With the UFC’s parent company Zuffa having bought the second largest MMA promotion Strikeforce, it’s now been suggested that they now essentially hold a monopoly in the sport.
There are a number of other promotion’s out there though, albeit not of the size of either the UFC or Strikeforce, and over the past few days some of the better known one’s have been giving their thoughts on the unexpected announcement.
Bellator Fighting Championships:
Currently on their fourth season, and now airing live on MTV 2 every Saturday night, Bellator are the 3rd biggest MMA promotion in North America at this moment in time.
Unlike Strikeforce’s Scott Coker, Bellator’s CEO Bjorn Rebney has no intention of falling under the UFC’s banner in the future.
“I am a big fan of controlling one’s own destiny. It’s what got me to this point. It’s that type of control of controlling your destiny that is everything our organization is about. It’s our very, very core,” Rebney told MMAJunkie at the weekend.
As for what the deal will mean for the sport, Rebney is adopting a ‘wait and see’ approach.
“I think time will tell whether it’s good or bad overall for the industry. Competition is good for the industry. Competition ultimately breeds the best. It’s always good to have alternatives and competition, especially in a space growing as quickly as the mixed-martial-arts space is… Ultimately, only time will tell if it was a good thing for the industry.”
Maximum Fighting Championships (MFC):
MFC is a well established Canadian company who’s outspoken owner Mark Pavelich has declared in the past is intent on becoming MMA’s second biggest promotion. So how does he feel about the news?
“It affects me in a good way. I’ll do better with sponsors, better with the fighter roster…I’ll do better with everything. For me, this is good,” he tells AddictedMMA.com confidently.
In Pavelich’s opinion it won’t be long before the UFC fold Strikeforce’s roster into it’s own, despite their insistence that it’s going to be, “business as usual.”
“I think a year from now there won’t be a Strikeforce anymore. You know. No matter what they’re telling you, it’s the same plan all the time. The UFC will not have another brand out there. It’s like the WEC. It made no money. They’re doing the same thing they did with Pride, and they’ll just dissolve it.”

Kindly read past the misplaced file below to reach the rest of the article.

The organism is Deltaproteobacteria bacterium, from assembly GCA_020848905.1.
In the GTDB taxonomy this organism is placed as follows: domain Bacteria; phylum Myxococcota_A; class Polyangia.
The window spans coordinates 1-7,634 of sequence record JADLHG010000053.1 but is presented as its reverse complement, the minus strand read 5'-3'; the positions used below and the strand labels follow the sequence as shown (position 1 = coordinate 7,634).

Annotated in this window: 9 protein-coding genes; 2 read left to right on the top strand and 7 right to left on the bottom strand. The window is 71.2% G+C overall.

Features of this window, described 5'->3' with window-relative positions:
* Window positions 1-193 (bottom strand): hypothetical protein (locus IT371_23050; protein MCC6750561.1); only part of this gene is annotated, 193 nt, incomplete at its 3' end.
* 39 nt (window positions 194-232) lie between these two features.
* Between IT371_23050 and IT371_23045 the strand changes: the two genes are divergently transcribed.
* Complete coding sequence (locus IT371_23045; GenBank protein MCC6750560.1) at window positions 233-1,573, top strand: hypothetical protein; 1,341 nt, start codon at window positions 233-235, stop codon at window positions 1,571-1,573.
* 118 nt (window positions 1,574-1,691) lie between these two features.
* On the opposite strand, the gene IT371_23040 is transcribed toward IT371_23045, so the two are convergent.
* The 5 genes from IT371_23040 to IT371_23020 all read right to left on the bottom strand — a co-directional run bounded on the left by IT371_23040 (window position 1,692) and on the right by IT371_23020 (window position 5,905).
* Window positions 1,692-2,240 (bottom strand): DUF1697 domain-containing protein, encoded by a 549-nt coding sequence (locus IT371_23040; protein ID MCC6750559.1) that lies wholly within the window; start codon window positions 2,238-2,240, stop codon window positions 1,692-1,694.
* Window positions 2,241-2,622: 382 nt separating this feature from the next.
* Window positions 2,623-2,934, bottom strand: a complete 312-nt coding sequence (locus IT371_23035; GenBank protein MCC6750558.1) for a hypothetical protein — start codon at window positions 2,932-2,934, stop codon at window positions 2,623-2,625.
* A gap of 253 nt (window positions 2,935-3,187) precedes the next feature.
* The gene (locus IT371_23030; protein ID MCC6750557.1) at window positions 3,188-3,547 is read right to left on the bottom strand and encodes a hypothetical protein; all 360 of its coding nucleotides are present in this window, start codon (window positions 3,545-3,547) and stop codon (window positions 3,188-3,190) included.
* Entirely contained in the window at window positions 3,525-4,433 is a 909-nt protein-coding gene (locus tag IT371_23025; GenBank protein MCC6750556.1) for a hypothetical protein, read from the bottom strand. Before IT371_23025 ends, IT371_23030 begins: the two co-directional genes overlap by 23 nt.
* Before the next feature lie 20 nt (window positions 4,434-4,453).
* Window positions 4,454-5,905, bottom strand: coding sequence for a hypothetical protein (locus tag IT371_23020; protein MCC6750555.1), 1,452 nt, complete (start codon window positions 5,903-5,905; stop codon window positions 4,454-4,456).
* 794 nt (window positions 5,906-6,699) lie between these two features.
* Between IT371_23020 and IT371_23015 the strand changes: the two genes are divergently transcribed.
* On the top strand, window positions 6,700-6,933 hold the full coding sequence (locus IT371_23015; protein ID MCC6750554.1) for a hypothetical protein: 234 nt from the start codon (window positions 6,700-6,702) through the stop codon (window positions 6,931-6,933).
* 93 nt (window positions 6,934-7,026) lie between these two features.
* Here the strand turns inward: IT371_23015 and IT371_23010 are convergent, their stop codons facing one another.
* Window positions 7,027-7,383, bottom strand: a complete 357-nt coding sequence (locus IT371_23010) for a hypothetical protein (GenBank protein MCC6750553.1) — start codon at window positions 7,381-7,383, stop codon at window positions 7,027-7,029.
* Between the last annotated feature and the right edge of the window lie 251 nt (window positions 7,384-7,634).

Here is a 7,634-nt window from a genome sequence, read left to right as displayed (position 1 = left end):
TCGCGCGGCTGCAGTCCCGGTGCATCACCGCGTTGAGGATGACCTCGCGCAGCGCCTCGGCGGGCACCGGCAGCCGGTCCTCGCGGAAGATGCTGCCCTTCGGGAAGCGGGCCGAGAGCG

Like Bellator’s Bjorn Rebney, Pavelich states definitively that he would not be interested in selling his company to Zuffa, should such an offer ever come his way.
“I don’t have to co-promote because I’m not going out of business. I’m not struggling. I could never see my brand of MMA being attached to somebody else’s.”
BAMMA is the UK’s fastest rising promotion, recently securing a television deal to broadcast event live via SyFy and bringing in international stars like Paul Daley and Ricco Rodriguez to compete at their shows.
The companies Head Of Business Development Liam Fisher sees the deal as a positive, believing that it will eventually lead to more talented fighters coming BAMMA’s way.
“it’s definitely a game changer, but a positive thing for us. There’s going to be some fighters that want to work with the UFC again and this is their way to do that, but there’s also going to be some fighters that can’t or won’t work with them and this is where we come in,” Fisher tells MMAWeekly.
In fact that’s already proven to be the case. Strikeforce’s Paul Daley, who was fired from the UFC for misconduct in the Octagon last year, has already hinted that he may quit the promotion and sign for BAMMA rather than work under the Zuffa banner again.
Despite the fact that the Zuffa now appear to hold almost all the cards, Fisher still believes there’s plenty of room for BAMMA to carve their own unique niche in the market.
“None of this scares or worries us and I don’t think it puts an end to the MMA business. Strikeforce wanted the money and they took it, but that doesn’t change the sport one bit, it just means the biggest brand within the sport just got a little bit bigger, and someone got a little bit richer. Just remember, for every Microsoft there needs to be an Apple.”
So overall it’s clear that whether Strikeforce remains, or eventually merges into the UFC, there are still other promotion’s out there who are willing to take their place and continue to offer an alternative both to fans, and to fighters.